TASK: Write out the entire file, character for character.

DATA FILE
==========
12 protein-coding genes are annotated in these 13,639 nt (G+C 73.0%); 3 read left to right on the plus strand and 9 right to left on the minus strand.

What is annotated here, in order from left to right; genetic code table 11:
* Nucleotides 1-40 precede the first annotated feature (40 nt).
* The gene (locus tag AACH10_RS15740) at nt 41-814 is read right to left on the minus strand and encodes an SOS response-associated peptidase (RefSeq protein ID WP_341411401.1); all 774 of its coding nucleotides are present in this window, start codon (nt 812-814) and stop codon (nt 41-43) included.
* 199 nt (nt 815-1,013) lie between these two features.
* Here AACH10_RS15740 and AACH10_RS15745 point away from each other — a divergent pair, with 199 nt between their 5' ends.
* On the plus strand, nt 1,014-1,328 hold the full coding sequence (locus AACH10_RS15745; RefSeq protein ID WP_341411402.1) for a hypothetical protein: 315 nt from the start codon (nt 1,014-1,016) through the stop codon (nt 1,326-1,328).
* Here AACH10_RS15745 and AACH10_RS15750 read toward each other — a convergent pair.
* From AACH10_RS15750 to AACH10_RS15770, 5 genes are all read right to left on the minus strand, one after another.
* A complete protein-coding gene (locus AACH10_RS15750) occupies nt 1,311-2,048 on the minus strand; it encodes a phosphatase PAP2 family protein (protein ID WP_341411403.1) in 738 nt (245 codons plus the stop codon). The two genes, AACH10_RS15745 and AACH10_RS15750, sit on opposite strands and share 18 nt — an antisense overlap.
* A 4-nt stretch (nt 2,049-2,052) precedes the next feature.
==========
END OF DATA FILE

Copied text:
12 protein-coding genes are annotated in these 13,639 nt (G+C 73.0%); 3 read left to right on the plus strand and 9 right to left on the minus strand.

What is annotated here, in order from left to right; genetic code table 11:
* Nucleotides 1-40 precede the first annotated feature (40 nt).
* The gene (locus tag AACH10_RS15740) at nt 41-814 is read right to left on the minus strand and encodes an SOS response-associated peptidase (RefSeq protein ID WP_341411401.1); all 774 of its coding nucleotides are present in this window, start codon (nt 812-814) and stop codon (nt 41-43) included.
* 199 nt (nt 815-1,013) lie between these two features.
* Here AACH10_RS15740 and AACH10_RS15745 point away from each other — a divergent pair, with 199 nt between their 5' ends.
* On the plus strand, nt 1,014-1,328 hold the full coding sequence (locus AACH10_RS15745; RefSeq protein ID WP_341411402.1) for a hypothetical protein: 315 nt from the start codon (nt 1,014-1,016) through the stop codon (nt 1,326-1,328).
* Here AACH10_RS15745 and AACH10_RS15750 read toward each other — a convergent pair.
* From AACH10_RS15750 to AACH10_RS15770, 5 genes are all read right to left on the minus strand, one after another.
* A complete protein-coding gene (locus AACH10_RS15750) occupies nt 1,311-2,048 on the minus strand; it encodes a phosphatase PAP2 family protein (protein ID WP_341411403.1) in 738 nt (245 codons plus the stop codon). The two genes, AACH10_RS15745 and AACH10_RS15750, sit on opposite strands and share 18 nt — an antisense overlap.
* A 4-nt stretch (nt 2,049-2,052) precedes the next feature.